The Monkey.

One summer we employed a young lad called Jonathan, fresh from university who had a degree in accounting under his belt and was rumoured by all and sundry to be a candidate for future management. Our boss, Mr Ross, was highly impressed by him and seemed to take every opportunity to praise his achievements to me, the proud possessor of four O’ levels. Personally I thought Jonathon was a bit of a, how can I put this? Plonker, is probably the word I am searching for. Yes, Jonathan was something of a plonker who appeared to me to be easily bored.

One day Mr Ross approached me and asked, after showing me the ledger, was this my handwriting? I replied no, it wasn’t. Mr Ross then asked me what I made of some figures at the bottom of the page. I replied that I wasn’t sure although a clear figure was apparent and by figure I don’t mean a numerical figure but something more artistic.  Jonathan our new clerk was then asked about the figures. He took a rather long glance at the ledger, thought about it for a while, and then told Mr Ross that the figure in question was in fact a monkey.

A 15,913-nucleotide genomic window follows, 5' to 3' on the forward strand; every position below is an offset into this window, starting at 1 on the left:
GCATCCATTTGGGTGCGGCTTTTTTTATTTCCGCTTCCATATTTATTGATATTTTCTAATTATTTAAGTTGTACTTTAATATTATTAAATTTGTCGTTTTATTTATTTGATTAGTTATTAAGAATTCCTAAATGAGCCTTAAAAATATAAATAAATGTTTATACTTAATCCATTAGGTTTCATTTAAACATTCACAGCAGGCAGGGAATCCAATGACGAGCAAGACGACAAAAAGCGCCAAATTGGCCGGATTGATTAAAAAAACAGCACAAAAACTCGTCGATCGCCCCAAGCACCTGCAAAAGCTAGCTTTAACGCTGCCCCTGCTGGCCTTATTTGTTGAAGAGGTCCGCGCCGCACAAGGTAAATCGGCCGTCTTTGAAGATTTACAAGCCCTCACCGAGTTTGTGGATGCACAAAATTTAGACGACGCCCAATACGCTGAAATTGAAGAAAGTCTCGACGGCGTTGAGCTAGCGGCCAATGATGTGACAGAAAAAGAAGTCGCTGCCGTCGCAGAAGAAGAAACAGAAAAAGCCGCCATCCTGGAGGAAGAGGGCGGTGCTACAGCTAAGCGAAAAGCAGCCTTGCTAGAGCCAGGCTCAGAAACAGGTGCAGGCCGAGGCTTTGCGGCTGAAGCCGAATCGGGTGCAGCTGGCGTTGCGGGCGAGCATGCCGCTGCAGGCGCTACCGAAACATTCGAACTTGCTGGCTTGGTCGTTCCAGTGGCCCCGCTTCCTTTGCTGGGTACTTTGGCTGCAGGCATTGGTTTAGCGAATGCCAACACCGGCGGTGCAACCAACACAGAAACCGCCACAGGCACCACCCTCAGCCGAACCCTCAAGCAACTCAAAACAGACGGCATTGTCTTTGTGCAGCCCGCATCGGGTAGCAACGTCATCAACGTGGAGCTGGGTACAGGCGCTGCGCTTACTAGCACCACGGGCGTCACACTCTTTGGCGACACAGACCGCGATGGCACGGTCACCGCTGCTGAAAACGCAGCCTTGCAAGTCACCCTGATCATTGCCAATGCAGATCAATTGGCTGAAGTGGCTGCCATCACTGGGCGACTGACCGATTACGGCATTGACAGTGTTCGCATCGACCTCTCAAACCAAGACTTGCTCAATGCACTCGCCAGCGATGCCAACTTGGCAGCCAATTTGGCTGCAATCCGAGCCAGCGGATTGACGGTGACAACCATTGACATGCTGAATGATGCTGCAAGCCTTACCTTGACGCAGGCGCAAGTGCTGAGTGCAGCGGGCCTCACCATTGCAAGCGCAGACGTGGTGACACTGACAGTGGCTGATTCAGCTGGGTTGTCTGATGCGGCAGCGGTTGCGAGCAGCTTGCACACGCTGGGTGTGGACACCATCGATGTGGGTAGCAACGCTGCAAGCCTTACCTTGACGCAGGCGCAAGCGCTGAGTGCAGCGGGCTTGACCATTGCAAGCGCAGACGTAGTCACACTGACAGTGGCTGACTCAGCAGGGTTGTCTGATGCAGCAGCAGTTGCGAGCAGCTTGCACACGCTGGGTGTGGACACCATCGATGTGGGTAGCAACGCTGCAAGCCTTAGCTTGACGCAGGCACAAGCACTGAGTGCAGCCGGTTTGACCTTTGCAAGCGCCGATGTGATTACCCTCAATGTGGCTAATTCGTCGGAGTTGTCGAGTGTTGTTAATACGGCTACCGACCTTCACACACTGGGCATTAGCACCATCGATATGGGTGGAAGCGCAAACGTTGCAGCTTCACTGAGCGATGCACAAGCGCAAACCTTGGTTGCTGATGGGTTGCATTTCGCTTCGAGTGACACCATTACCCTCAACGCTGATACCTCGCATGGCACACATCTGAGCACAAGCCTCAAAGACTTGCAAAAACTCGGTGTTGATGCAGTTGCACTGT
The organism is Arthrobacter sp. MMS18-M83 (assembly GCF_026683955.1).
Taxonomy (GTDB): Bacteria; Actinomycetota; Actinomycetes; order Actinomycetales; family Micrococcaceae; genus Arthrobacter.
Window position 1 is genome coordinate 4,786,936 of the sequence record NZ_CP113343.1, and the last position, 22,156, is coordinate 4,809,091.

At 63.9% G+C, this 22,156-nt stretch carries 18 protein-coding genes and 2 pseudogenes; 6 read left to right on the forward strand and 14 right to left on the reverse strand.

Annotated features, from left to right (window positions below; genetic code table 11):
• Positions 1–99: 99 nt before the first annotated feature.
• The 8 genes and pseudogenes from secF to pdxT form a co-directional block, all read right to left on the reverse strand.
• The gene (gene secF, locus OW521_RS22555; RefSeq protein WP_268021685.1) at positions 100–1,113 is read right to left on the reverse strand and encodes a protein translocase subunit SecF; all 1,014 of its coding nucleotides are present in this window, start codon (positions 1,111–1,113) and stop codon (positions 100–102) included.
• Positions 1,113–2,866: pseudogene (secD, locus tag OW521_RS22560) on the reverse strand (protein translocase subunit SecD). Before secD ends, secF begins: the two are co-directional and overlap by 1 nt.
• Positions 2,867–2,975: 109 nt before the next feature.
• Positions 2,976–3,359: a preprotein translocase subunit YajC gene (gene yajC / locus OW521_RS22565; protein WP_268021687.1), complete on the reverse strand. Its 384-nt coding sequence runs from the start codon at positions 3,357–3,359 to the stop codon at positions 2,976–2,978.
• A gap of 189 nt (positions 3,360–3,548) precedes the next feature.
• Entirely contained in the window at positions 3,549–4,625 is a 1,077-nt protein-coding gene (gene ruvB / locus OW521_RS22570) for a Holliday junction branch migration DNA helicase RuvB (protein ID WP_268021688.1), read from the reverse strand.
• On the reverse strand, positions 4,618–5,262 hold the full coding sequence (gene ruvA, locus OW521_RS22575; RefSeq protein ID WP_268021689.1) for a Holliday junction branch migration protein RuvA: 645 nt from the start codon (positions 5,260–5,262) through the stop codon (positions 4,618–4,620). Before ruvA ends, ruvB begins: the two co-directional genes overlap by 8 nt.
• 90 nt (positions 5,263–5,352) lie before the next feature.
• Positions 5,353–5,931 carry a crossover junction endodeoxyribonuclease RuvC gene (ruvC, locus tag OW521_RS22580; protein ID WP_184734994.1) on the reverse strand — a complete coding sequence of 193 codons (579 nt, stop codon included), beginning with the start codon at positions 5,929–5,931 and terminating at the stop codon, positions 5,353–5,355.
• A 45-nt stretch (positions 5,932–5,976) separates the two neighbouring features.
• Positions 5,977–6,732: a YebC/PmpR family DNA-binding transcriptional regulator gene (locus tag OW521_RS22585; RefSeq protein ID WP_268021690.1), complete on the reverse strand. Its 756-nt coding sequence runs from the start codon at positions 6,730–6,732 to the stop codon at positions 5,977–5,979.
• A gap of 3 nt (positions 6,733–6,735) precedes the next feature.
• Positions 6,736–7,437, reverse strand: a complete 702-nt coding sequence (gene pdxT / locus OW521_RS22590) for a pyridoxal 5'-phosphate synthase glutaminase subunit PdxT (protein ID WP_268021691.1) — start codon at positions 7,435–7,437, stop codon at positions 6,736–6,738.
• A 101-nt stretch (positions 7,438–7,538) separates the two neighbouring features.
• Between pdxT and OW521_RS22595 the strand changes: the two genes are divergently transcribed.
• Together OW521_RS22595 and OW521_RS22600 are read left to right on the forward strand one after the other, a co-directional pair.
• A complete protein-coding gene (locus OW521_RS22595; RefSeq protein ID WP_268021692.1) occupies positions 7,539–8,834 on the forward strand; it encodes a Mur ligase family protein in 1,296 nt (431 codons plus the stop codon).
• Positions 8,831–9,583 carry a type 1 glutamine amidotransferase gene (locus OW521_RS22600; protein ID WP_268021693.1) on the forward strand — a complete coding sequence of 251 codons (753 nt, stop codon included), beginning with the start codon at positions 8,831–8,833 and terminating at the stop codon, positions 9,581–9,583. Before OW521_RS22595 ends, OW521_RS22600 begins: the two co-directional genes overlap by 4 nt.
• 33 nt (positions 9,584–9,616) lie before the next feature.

A monkey? replied Mr Ross. I say replied, although this is really a quite inadequate word. It would have been more appropriate to say Mr Ross screeched or howled and the phrase ‘a monkey’ came out in a very distorted, even agonised way. Anyway, after some further thought, Jonathan confirmed he was responsible for the monkey. It was actually quite a good representation of a monkey and it looked quite at home among the accounting and various totals and sub totals. It turned out that in a rather quiet moment in the office Jonathan had idly decided to draw a monkey on the ledger for some reason. I too, in quieter moments sometimes used to do drawings or write poetry and stories. I tended to use scrap paper or a notebook and perhaps that is why I managed to hang onto to my job somewhat longer than Jonathan hung on to his, despite me not being a university graduate.

That, as you can easily imagine, turned out to be Jonathan’s last day on the job and he was never seen again, although any time I happen to be looking at art and come across something to do with monkeys, I always wonder whether he made his mark in accounting or the art world.


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3 responses to “A Monkey, A French Canal Barge and A Million Pound Cheque.

    • Thanks Dave, it was originally three unrelated items but the best one was the million pound note so settled with that. Those were days of ledgers, the rough ledger, the banking ledger, the adding up manually, alas, all done by computer these days!

      Liked by 1 person